Yesterday was a day I knew would come, but had avoided in my head. I’ve seen it in the distance for a couple of years now. As time went by it inched ever closer to reality, and try as I might, my denial couldn’t stop the inevitability of the truth.

I started my weekend by laying out my giant Steelers logo on my lawn. We had a big playoff game to play on Sunday. I say “we” because I feel like I am part of them. For almost as long as I can remember I’ve been a fan of the Steelers. Through thick and thin, it’s always been “we”.

Sunday morning, as I got dressed for church, I reached into the closet and pulled out my #43 Polomalu jersey. “My” Steelers were set to play my pastor’s Chiefs in a playoff matchup that seemed highly doubtful went the sun came up last week. But as they say, on any given Sunday any team can win and “we” squeaked into the playoffs.

I had my doubts; this same pairing found us licking “our” wounds after a thrashing just three weeks ago, but you know, on any given Sunday. I wore my gear proudly as I took verbal jabs from the pulpit. Head held high I dutifully tuned in for the evening game. And after a scoreless first quarter I began to think that “we” really might pull of the stunning upset.

After “our” defense created a touchdown my head began to imagine a dramatic playoff run for “our” outgoing hero quarterback. If “we” can just win this game, “we” are destined to go all the way, right?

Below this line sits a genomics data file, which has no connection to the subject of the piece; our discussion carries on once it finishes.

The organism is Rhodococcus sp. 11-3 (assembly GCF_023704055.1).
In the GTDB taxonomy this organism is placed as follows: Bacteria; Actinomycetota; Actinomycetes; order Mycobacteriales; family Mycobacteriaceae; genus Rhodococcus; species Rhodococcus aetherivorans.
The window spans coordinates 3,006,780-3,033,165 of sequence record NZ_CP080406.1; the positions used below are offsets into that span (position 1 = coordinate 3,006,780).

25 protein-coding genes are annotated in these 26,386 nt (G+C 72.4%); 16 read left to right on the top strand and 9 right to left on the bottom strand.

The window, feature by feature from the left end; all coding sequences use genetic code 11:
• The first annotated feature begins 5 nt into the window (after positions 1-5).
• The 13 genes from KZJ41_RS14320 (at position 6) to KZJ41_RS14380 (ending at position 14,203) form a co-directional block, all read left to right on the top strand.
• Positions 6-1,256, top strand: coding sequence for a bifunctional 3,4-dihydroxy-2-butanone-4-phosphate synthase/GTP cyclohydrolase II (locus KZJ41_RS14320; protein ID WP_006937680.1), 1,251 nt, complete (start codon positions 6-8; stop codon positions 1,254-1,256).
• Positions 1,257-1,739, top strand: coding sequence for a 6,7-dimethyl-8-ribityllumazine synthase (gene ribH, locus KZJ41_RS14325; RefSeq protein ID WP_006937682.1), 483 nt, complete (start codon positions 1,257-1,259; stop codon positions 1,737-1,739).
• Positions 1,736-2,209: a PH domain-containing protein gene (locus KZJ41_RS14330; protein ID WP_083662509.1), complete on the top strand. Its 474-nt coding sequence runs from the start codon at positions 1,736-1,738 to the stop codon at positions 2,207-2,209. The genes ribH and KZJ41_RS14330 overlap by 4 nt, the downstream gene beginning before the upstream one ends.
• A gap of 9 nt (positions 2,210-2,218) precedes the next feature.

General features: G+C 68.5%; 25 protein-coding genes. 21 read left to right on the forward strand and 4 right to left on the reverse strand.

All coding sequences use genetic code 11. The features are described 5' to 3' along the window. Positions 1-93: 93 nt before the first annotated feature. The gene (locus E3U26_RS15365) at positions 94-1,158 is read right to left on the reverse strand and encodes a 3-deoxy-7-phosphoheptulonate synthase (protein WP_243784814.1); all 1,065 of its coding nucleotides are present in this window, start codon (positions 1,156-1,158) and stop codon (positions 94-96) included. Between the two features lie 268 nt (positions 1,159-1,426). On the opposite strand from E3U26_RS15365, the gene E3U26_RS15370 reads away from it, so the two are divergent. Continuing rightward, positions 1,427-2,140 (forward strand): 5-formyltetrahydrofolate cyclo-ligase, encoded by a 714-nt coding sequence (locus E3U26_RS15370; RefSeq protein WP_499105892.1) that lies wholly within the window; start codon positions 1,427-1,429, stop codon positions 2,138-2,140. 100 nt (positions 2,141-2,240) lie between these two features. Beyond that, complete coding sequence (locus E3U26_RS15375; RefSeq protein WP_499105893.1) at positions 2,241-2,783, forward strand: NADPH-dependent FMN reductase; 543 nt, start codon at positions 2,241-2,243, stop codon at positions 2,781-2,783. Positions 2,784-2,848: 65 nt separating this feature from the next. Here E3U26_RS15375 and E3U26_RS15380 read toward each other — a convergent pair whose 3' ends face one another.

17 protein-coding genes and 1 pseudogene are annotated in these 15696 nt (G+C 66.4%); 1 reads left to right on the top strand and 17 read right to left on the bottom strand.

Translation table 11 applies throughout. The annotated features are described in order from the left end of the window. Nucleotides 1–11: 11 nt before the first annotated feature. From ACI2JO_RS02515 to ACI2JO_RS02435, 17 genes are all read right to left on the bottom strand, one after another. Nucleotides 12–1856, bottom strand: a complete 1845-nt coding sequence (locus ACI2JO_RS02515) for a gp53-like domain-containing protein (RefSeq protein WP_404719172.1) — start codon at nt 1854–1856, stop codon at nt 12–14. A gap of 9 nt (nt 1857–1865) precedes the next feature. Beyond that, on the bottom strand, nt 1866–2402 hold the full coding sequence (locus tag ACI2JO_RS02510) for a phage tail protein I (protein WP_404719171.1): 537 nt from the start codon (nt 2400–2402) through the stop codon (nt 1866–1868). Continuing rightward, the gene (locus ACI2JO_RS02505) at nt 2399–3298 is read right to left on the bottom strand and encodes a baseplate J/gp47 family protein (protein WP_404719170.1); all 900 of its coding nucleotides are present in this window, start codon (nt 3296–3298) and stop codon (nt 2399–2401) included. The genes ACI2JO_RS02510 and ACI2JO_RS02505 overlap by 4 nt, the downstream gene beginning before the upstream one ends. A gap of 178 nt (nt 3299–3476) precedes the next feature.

Then denial does what it always does: it got found out by the truth. “Our” defensive score only helped to wake the sleeping giant. Before I knew it “we” gave up 28 unanswered points. It was brutal. It was ugly. I wanted to turn it off, but I always stick it out until the end. This was my last chance to watch Big Ben Roethlesberger play.

My wife could feel my sadness as the clock wound down. All the hopes for miracles and glory faded with each ensuing second on the clock. Even the great Al Michaels, who famously called the Miracle on Ice hockey game over 40 years ago couldn’t give me what I wanted.

Reality > Denial.

So what do you do after a crushing defeat? you pick up the pieces and move on. I sent a text of congratulations to my pastor and I asked my wife what to watch next and within minutes we were laughing out loud at an episode of Psych! I didn’t forget the loss. I didn’t pretend “we” had won. I didn’t pout and sulk. I just remembered that it was “my” decision to…

—Rise Up!!

Leave a Reply

Fill in your details below or click an icon to log in: Logo

You are commenting using your account. Log Out /  Change )

Facebook photo

You are commenting using your Facebook account. Log Out /  Change )

Connecting to %s